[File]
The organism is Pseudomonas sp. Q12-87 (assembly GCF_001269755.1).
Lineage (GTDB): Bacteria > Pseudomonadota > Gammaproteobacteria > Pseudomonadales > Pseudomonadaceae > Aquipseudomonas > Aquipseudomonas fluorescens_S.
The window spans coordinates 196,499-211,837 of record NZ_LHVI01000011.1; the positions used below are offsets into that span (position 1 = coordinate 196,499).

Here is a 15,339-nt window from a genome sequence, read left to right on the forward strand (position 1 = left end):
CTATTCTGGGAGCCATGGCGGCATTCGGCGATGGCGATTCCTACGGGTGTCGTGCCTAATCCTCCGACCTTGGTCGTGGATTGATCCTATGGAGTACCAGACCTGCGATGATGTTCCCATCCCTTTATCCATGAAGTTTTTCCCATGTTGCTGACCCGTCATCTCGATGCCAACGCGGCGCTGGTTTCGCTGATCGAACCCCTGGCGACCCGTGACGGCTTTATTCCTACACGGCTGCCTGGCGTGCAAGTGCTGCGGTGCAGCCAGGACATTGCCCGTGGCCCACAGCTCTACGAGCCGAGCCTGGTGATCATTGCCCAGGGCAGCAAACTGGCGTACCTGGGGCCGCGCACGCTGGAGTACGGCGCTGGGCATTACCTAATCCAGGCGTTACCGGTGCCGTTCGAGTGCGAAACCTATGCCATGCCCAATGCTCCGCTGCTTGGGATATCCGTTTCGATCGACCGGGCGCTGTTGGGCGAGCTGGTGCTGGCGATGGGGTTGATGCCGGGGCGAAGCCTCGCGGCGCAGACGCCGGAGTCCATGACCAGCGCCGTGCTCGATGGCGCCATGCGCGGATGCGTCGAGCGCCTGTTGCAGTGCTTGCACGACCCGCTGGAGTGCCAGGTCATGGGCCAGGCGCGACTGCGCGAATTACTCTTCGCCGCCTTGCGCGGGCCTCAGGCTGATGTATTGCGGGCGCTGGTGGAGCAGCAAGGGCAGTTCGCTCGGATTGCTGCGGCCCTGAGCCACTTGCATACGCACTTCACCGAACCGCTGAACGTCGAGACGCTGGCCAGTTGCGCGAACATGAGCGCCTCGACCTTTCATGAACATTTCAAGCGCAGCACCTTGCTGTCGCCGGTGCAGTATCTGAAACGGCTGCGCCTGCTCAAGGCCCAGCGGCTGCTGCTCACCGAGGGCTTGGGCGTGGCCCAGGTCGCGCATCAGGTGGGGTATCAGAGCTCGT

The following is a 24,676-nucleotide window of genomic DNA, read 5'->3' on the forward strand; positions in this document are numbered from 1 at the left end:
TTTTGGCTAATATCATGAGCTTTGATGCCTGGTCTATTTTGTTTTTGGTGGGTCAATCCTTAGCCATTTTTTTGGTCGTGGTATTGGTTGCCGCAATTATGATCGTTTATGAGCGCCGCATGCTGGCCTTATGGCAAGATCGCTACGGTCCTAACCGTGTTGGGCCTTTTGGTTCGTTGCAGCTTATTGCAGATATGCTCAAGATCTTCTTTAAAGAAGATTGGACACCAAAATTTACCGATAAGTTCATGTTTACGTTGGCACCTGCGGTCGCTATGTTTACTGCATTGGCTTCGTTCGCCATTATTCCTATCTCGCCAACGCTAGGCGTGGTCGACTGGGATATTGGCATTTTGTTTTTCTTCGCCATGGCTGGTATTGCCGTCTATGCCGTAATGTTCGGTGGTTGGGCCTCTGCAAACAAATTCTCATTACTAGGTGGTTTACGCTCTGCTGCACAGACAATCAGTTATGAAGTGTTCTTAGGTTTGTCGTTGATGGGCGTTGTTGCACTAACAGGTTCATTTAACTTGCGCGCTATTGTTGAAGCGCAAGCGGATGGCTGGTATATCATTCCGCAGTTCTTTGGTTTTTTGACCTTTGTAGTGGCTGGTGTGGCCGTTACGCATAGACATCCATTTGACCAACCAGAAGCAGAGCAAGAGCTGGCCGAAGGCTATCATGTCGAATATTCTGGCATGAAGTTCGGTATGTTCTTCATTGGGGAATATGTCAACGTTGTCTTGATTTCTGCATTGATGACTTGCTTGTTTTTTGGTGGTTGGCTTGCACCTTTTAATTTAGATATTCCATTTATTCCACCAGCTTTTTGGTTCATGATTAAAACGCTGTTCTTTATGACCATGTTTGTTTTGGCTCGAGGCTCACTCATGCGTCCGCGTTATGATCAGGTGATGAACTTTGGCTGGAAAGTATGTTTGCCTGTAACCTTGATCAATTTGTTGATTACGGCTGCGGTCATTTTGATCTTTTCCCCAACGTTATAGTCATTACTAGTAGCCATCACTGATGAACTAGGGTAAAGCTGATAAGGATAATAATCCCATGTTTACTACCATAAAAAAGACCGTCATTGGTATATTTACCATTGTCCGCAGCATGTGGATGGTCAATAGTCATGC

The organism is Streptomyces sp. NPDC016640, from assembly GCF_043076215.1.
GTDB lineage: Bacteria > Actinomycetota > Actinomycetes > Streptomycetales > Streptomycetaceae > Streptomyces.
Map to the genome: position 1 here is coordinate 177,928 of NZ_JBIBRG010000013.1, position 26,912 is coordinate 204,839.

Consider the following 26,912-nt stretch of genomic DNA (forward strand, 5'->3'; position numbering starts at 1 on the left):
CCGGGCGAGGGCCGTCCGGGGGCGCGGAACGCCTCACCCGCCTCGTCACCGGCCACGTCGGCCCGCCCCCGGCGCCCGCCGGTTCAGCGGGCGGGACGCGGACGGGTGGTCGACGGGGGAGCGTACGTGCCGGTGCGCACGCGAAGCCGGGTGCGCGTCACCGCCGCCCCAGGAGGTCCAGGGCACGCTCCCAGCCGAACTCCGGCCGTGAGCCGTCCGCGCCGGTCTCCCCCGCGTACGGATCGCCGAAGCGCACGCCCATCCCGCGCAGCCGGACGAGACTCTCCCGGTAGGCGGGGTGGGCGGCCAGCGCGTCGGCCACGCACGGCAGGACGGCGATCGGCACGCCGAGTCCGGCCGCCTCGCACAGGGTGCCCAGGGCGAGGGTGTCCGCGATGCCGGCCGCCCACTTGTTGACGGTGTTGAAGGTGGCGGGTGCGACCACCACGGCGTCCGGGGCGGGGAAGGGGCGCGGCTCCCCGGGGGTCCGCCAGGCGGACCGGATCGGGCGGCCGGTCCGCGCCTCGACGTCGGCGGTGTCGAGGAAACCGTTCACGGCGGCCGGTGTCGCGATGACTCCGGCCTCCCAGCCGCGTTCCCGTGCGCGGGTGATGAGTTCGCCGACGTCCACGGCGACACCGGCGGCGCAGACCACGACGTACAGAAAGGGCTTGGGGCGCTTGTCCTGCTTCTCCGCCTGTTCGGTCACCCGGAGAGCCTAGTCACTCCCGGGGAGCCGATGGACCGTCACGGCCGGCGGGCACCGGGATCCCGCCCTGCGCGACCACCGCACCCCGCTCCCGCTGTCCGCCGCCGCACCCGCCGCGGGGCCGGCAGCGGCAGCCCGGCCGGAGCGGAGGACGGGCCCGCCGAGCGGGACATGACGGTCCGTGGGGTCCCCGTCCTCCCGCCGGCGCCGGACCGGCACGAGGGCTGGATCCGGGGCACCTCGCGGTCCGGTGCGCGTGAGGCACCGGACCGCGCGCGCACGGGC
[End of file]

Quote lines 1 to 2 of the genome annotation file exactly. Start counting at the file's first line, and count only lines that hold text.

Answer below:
The organism is Pseudomonas sp. Q12-87 (assembly GCF_001269755.1).
Lineage (GTDB): Bacteria > Pseudomonadota > Gammaproteobacteria > Pseudomonadales > Pseudomonadaceae > Aquipseudomonas > Aquipseudomonas fluorescens_S.